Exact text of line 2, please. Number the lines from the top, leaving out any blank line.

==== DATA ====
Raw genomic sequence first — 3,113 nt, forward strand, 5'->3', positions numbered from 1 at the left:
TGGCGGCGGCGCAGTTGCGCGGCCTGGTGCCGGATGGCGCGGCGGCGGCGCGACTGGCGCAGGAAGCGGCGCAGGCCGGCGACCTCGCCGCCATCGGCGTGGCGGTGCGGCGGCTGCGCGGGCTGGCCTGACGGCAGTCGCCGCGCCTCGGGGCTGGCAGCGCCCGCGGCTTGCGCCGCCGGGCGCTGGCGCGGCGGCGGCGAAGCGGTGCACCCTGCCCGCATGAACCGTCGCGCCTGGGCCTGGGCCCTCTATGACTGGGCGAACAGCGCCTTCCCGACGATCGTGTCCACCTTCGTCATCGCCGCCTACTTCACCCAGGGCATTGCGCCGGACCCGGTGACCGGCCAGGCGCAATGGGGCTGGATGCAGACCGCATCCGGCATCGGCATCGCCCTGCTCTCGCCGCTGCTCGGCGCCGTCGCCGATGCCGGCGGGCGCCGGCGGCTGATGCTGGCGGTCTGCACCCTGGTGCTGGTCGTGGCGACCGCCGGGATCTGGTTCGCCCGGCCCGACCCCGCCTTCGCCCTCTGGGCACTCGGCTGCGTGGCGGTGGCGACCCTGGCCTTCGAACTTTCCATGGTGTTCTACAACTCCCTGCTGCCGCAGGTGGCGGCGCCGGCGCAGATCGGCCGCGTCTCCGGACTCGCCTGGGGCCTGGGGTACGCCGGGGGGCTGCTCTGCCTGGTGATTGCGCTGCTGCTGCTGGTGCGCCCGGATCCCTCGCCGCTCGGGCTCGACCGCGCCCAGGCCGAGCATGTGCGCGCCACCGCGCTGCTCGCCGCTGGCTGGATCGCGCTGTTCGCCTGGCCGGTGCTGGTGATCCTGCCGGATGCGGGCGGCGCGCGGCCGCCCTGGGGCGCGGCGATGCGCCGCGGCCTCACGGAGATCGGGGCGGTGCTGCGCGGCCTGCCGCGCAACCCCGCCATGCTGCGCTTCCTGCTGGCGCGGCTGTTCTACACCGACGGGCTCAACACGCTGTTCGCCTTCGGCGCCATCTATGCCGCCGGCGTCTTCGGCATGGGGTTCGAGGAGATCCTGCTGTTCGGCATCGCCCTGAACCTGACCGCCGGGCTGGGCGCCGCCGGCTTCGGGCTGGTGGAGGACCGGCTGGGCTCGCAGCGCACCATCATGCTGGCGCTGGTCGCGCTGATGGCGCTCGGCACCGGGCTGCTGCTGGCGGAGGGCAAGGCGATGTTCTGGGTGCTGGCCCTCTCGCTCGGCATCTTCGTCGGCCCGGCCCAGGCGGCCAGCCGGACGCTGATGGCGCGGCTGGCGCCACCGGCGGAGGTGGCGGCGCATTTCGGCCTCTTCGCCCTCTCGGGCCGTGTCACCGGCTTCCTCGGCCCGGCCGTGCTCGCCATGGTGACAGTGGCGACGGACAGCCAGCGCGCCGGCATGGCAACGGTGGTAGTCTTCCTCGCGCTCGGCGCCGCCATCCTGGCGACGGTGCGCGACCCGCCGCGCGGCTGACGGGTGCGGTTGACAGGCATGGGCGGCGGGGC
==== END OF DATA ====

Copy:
TGGCGGCGGCGCAGTTGCGCGGCCTGGTGCCGGATGGCGCGGCGGCGGCGCGACTGGCGCAGGAAGCGGCGCAGGCCGGCGACCTCGCCGCCATCGGCGTGGCGGTGCGGCGGCTGCGCGGGCTGGCCTGACGGCAGTCGCCGCGCCTCGGGGCTGGCAGCGCCCGCGGCTTGCGCCGCCGGGCGCTGGCGCGGCGGCGGCGAAGCGGTGCACCCTGCCCGCATGAACCGTCGCGCCTGGGCCTGGGCCCTCTATGACTGGGCGAACAGCGCCTTCCCGACGATCGTGTCCACCTTCGTCATCGCCGCCTACTTCACCCAGGGCATTGCGCCGGACCCGGTGACCGGCCAGGCGCAATGGGGCTGGATGCAGACCGCATCCGGCATCGGCATCGCCCTGCTCTCGCCGCTGCTCGGCGCCGTCGCCGATGCCGGCGGGCGCCGGCGGCTGATGCTGGCGGTCTGCACCCTGGTGCTGGTCGTGGCGACCGCCGGGATCTGGTTCGCCCGGCCCGACCCCGCCTTCGCCCTCTGGGCACTCGGCTGCGTGGCGGTGGCGACCCTGGCCTTCGAACTTTCCATGGTGTTCTACAACTCCCTGCTGCCGCAGGTGGCGGCGCCGGCGCAGATCGGCCGCGTCTCCGGACTCGCCTGGGGCCTGGGGTACGCCGGGGGGCTGCTCTGCCTGGTGATTGCGCTGCTGCTGCTGGTGCGCCCGGATCCCTCGCCGCTCGGGCTCGACCGCGCCCAGGCCGAGCATGTGCGCGCCACCGCGCTGCTCGCCGCTGGCTGGATCGCGCTGTTCGCCTGGCCGGTGCTGGTGATCCTGCCGGATGCGGGCGGCGCGCGGCCGCCCTGGGGCGCGGCGATGCGCCGCGGCCTCACGGAGATCGGGGCGGTGCTGCGCGGCCTGCCGCGCAACCCCGCCATGCTGCGCTTCCTGCTGGCGCGGCTGTTCTACACCGACGGGCTCAACACGCTGTTCGCCTTCGGCGCCATCTATGCCGCCGGCGTCTTCGGCATGGGGTTCGAGGAGATCCTGCTGTTCGGCATCGCCCTGAACCTGACCGCCGGGCTGGGCGCCGCCGGCTTCGGGCTGGTGGAGGACCGGCTGGGCTCGCAGCGCACCATCATGCTGGCGCTGGTCGCGCTGATGGCGCTCGGCACCGGGCTGCTGCTGGCGGAGGGCAAGGCGATGTTCTGGGTGCTGGCCCTCTCGCTCGGCATCTTCGTCGGCCCGGCCCAGGCGGCCAGCCGGACGCTGATGGCGCGGCTGGCGCCACCGGCGGAGGTGGCGGCGCATTTCGGCCTCTTCGCCCTCTCGGGCCGTGTCACCGGCTTCCTCGGCCCGGCCGTGCTCGCCATGGTGACAGTGGCGACGGACAGCCAGCGCGCCGGCATGGCAACGGTGGTAGTCTTCCTCGCGCTCGGCGCCGCCATCCTGGCGACGGTGCGCGACCCGCCGCGCGGCTGACGGGTGCGGTTGACAGGCATGGGCGGCGGGGC